The mistake of this argument, and it is probably the most popular argument for voting, is that a single individual vote is somehow connected to all other non-votes. This argument is misleading because it implies that your vote has the power to somehow move this entire group of votes. It leaves out the obvious–unless large numbers of other non-voting people decide to vote because you are voting, and these other people decide to vote exactly the same way as you do, your vote has no connection to the other 80 million non-votes. Pointing out that if all the people who didn’t vote got together and organised, they could move the election, does not in any way change the value of one individual vote, particularly when you consider that the people who don’t vote don’t vote for a large number of different reasons–they are not a monolithic group with a single objective. Your vote is not connected to other votes, it does not exert pull on other voters. Your vote remains precisely as powerful as its share of the total vote, and unless you’re down to a mere hundred or thousand voters, that’s going to be an extremely tiny, statistically irrelevant percentage. Lots of people buy into this argument because other people buy into this argument. If you examine it, it just doesn’t make any sense. I have no sworn promise from anyone else that they will vote if I will vote, or that they will vote the way I vote. You don’t have 80 million votes, you voting will not cause any significant number of other people to vote. You’re one vote, and you represent too small a share of power to matter.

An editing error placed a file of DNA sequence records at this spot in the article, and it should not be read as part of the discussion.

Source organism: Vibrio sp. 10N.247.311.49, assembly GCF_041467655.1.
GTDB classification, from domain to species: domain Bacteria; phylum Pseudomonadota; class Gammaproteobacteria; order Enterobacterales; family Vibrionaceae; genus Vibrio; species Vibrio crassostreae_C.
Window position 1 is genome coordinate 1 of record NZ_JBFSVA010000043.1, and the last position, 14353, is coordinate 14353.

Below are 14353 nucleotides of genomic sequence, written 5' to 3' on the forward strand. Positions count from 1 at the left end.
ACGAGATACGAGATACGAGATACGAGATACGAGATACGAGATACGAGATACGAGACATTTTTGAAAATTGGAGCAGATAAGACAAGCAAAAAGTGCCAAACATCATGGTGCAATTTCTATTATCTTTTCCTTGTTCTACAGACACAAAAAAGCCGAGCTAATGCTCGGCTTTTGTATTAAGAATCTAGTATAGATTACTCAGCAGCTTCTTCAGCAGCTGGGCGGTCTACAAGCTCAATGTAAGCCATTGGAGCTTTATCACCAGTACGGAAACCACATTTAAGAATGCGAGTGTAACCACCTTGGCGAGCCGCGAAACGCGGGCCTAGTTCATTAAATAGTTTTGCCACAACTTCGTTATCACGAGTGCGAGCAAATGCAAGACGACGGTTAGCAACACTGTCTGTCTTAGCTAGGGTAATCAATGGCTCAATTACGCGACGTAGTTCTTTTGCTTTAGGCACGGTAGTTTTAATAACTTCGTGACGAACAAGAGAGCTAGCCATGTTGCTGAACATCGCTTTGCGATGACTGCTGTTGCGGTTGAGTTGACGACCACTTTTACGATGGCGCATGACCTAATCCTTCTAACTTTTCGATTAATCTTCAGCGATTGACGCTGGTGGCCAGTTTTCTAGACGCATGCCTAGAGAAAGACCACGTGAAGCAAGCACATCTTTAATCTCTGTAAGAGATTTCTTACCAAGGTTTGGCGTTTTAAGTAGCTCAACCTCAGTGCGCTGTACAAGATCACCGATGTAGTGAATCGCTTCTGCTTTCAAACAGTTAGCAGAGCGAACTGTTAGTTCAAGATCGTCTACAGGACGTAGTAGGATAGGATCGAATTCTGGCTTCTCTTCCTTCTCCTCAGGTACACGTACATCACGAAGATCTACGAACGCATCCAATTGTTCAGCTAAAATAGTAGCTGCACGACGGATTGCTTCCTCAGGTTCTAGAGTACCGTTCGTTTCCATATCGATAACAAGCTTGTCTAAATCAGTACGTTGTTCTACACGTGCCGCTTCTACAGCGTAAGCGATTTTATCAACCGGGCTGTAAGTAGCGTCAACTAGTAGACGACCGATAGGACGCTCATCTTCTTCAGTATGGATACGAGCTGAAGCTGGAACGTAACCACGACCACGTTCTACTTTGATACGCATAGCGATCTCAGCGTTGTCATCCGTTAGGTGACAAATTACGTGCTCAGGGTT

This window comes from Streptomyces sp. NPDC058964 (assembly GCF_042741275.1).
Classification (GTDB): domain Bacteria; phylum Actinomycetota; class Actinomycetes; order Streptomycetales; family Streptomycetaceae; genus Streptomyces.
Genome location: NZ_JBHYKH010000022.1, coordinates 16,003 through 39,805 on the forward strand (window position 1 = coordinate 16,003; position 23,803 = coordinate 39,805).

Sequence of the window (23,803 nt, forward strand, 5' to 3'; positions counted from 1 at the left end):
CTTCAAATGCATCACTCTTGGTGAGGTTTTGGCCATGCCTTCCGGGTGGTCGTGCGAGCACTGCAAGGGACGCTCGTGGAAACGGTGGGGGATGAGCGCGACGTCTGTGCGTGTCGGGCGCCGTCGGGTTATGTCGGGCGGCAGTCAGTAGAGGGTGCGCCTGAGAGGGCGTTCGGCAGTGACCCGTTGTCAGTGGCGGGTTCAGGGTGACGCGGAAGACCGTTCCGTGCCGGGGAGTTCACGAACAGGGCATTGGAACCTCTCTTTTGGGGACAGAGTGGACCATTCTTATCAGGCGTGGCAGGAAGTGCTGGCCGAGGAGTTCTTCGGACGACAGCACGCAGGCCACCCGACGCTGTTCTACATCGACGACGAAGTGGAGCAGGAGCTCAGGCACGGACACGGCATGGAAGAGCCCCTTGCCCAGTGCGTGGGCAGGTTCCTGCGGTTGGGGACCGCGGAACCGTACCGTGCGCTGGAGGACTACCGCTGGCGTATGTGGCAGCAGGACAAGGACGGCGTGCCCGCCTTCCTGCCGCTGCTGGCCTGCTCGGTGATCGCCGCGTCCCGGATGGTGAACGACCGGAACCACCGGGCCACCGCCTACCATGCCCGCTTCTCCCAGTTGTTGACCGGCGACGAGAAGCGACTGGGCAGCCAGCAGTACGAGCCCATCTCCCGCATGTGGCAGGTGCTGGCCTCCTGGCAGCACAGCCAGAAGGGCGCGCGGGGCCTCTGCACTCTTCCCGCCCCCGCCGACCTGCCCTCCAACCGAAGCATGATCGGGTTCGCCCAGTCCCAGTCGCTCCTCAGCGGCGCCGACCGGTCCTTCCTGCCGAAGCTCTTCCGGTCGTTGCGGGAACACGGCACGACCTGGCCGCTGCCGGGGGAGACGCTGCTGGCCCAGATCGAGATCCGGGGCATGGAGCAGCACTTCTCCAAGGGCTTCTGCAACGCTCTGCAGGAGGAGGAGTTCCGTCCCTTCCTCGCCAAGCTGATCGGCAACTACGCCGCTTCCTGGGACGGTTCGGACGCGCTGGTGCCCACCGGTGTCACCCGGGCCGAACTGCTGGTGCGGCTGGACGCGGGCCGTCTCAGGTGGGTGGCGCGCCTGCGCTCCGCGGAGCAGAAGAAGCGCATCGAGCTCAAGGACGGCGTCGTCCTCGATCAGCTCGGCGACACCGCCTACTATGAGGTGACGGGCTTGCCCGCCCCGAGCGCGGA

#2: I am opposed to the democratic system.

The response to this argument is typically one of equating any and all alternatives to the democratic system with totalitarianism. Or, as your excuse sucks offers:

Hey, just like the people of North Korea. They vote by not voting every day!

The leap made here is the notion that if you don’t like the system, you must support obviously bad systems of government as alternatives. Regular readers know there are liberty-respecting non-democratic alternatives like sophiarchism. This argument is prejudging and discriminating against non-democratic points of view without hearing them out, and puts words into the mouths of non-democratic people. It attacks a straw man.